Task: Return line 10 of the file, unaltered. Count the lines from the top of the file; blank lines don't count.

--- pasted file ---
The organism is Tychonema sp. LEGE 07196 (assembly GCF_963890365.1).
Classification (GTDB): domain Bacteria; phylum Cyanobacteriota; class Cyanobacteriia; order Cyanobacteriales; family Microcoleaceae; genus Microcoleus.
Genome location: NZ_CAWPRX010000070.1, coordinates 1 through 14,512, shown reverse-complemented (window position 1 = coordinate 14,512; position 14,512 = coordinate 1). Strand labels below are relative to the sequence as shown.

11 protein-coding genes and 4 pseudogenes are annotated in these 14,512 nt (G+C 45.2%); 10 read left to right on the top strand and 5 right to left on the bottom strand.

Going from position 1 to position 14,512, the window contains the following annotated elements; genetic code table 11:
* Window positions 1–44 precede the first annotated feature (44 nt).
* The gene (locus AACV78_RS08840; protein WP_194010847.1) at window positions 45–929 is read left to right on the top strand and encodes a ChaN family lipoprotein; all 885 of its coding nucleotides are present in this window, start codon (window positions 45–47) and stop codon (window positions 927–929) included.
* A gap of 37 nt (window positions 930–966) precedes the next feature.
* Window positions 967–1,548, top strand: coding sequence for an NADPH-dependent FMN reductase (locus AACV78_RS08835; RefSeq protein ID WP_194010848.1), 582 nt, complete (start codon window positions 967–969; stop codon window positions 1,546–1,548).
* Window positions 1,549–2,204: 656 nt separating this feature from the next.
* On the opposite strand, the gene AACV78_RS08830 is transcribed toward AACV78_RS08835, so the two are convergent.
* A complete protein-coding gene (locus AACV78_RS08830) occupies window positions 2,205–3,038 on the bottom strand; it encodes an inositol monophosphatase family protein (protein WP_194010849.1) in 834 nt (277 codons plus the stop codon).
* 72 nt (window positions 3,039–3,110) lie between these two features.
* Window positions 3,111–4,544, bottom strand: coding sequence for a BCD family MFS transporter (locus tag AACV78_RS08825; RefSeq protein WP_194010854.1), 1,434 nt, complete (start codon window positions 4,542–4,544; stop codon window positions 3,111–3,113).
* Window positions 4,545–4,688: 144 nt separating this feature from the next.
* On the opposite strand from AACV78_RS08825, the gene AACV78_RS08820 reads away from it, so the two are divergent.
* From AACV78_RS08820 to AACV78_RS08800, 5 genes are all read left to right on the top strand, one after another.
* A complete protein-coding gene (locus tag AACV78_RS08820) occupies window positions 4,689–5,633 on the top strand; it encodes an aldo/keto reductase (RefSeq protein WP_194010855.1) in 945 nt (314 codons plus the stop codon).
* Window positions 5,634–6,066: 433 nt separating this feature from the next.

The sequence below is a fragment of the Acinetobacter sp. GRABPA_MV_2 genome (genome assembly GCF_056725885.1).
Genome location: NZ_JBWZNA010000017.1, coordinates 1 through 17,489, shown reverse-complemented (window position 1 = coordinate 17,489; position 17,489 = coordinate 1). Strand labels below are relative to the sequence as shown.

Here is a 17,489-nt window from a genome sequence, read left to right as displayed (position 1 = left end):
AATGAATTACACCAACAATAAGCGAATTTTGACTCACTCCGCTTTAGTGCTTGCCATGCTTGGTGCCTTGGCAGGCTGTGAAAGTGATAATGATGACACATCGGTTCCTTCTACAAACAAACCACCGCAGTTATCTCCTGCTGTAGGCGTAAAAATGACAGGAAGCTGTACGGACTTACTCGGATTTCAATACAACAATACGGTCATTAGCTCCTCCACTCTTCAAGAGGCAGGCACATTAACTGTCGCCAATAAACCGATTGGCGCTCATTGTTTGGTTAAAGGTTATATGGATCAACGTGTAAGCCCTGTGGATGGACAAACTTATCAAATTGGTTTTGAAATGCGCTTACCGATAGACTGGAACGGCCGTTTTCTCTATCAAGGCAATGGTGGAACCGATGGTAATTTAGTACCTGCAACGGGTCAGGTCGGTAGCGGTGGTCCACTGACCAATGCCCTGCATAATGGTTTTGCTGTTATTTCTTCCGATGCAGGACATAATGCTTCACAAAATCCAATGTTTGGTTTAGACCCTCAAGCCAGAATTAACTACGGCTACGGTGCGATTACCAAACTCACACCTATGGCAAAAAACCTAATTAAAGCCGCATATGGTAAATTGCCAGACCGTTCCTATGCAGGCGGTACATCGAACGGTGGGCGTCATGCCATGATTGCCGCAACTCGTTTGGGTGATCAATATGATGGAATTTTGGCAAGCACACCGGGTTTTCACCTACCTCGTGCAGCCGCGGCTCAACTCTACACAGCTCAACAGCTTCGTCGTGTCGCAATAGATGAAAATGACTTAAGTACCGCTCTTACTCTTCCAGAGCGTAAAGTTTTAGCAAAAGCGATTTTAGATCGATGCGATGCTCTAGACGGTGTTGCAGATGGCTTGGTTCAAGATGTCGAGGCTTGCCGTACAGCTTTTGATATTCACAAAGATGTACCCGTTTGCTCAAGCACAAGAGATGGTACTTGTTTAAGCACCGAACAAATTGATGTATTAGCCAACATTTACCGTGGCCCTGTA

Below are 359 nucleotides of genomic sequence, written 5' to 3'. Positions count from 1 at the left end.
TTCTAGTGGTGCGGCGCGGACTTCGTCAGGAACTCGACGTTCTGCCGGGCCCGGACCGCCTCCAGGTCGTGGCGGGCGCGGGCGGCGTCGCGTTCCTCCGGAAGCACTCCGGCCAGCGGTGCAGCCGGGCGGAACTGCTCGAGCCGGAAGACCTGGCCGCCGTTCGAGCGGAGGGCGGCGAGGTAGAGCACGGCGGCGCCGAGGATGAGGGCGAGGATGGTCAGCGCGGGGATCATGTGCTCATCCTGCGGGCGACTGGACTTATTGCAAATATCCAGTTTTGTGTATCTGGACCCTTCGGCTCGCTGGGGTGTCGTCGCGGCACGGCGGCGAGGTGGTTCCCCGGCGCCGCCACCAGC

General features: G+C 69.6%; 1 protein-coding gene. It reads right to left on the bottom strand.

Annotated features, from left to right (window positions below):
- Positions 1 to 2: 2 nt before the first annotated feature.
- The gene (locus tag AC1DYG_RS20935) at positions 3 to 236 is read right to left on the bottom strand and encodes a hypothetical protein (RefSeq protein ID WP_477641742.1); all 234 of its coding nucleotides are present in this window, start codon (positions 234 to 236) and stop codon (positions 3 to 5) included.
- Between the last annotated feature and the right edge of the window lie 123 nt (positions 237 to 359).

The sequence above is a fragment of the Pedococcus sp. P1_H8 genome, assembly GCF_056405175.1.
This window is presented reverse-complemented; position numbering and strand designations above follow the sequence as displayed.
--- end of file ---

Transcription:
* Window positions 1,549–2,204: 656 nt separating this feature from the next.